the many branches of thu great fam
ily of tho famous old Jersey Institu
tion of learning. The dinner was
served In tho Scranton club last night.
If "by their fruits yo shall know
them" Is to extend to a college, Old
Nassau need not fear for her reputa
tion on account of her Northeastern
Pennsylvania progeny. A glance nt
tho names of those who were about
tho festal board last night doing her
honor and Incidentally having a good
time Is a sulllelent guarantee of this:
President John M. Harris, Vice Presidents llev.
James McLcod, 1). D D. A. l'cll, of Wllk
Hnirej Sccrctaiy tirurc Hertford, of Wllkrs-Marrej
Treasurer John II. Diooki, Incentive Committee
men W. II. Gunster. Jnincs lllalr, Jr., nnd Ed
ward Pliortr, jr., of Wllkcs-Darroj Dr. Ale.-:-nr.der
Fell. K. J. Flick, E. K. Jones, John
Vaughn, S. A. Hodge, Chester Duir, Henry
Pcai-e, V. A. Fell, l.yddou Flick, of Wilkcs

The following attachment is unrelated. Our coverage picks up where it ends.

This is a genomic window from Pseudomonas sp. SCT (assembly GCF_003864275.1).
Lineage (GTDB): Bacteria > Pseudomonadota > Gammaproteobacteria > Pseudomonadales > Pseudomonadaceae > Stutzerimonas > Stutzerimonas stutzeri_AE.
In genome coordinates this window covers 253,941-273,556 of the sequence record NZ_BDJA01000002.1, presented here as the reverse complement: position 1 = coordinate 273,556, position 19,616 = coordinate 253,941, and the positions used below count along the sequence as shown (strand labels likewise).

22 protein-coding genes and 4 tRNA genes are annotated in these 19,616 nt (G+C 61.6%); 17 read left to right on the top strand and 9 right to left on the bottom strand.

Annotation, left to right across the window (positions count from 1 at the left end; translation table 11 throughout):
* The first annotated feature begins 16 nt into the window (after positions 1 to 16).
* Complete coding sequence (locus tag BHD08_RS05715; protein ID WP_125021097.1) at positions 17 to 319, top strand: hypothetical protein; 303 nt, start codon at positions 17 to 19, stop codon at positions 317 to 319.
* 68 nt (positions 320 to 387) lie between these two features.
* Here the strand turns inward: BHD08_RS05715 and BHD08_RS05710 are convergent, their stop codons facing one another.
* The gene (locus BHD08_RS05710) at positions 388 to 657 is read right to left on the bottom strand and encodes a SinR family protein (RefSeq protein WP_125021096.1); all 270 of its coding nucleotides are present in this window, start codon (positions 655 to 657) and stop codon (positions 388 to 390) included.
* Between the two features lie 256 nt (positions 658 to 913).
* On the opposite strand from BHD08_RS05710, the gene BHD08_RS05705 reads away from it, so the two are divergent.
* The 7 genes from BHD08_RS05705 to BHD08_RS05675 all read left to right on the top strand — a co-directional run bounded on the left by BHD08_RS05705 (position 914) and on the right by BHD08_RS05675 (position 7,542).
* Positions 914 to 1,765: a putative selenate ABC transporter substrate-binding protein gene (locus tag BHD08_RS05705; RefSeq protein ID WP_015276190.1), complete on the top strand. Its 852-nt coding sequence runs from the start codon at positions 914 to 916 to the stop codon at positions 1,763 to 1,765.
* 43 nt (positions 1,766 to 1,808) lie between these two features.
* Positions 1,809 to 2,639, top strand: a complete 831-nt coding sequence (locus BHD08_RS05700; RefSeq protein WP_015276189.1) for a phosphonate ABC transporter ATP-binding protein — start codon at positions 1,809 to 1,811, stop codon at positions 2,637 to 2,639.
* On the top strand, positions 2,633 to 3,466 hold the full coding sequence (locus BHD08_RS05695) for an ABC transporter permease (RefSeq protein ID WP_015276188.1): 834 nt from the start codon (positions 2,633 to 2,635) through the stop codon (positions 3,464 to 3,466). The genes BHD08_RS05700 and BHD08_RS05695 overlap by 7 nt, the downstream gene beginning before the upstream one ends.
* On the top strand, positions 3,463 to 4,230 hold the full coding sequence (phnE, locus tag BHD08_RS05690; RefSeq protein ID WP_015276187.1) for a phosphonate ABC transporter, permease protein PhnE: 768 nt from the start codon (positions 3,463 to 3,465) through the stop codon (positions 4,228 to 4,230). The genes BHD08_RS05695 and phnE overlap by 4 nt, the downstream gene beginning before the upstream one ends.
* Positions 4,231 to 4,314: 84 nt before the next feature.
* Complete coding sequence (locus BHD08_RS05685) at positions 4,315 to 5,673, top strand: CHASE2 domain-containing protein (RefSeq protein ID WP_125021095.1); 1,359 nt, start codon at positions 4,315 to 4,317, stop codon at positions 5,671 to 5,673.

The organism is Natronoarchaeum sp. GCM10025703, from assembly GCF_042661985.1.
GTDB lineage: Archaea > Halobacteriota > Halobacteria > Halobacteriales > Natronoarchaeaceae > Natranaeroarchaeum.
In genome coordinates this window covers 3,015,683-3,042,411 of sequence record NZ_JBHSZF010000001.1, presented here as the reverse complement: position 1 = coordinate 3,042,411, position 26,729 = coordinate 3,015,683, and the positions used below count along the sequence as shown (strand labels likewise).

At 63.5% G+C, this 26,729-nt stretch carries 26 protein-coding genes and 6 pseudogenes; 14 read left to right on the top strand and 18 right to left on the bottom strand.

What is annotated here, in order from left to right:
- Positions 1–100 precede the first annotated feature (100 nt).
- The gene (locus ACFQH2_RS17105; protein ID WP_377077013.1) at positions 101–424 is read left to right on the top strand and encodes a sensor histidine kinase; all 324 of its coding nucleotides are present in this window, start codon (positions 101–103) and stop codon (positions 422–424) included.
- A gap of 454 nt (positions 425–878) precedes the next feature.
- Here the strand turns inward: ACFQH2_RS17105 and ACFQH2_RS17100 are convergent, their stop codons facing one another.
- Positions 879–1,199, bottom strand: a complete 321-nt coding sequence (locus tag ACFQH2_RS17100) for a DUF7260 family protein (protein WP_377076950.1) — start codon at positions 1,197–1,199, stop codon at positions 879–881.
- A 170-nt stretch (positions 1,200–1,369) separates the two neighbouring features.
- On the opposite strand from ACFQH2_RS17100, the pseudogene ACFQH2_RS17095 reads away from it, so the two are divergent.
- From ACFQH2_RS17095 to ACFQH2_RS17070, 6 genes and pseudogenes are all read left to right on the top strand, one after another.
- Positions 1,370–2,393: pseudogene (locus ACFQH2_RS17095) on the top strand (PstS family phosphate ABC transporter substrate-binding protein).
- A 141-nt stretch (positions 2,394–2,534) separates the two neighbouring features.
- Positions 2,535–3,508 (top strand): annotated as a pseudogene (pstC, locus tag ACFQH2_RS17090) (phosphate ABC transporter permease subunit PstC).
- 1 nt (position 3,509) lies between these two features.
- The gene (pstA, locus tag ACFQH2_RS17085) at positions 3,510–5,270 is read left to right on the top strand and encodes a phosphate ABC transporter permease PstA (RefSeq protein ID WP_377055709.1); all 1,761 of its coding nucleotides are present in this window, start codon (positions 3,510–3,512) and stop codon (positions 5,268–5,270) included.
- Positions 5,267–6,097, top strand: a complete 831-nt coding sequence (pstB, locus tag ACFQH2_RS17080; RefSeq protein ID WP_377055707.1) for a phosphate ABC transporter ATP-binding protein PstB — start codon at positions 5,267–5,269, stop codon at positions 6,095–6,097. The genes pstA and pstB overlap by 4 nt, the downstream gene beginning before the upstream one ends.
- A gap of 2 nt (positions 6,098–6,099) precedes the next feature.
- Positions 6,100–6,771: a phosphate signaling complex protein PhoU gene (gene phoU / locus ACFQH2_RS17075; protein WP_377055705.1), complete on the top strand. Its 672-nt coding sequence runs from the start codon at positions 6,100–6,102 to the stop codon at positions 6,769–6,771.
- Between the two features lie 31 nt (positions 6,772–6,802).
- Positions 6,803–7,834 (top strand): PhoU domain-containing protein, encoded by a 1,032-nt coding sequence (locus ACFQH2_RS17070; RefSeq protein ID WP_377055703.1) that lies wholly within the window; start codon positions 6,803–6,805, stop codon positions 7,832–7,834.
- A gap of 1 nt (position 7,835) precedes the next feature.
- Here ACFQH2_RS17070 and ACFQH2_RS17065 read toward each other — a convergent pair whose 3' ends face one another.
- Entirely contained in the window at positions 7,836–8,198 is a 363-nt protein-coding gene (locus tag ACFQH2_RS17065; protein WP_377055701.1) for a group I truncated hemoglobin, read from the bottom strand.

llarre. J. FJ. Burr, of Carbondalcj 'Dr. Leo n. Wood
cock, W. E. I'lnmley, .1. II. Flflier, R. IJ. Price,
A. II. Ulalr. E. S. Jones, J. W. Downing. H.
II. Brady. P. I.. Phillip, A. Dunn, James Dick
fon, M. IJ. Fuller, W. H. Nlreley, 11. W. Guern
sey, Cie-jige Klot, Andrew Waller, Frank Limn,
William Scranton,- of Scranton.
MEMBER OF FACULTi.
The dinner was made especially
prominent by the presence, ns one of
the guests of honor, of Prof. Walter
A. WyckofT, of the Princeton faculty,
who Is known tho world over as rt
loader of thought In the science of
sociology. It was Prof. Wyckoff, It
will be remembered, who made a tour
of tho country In the guise of a la
borer, that he might make a closer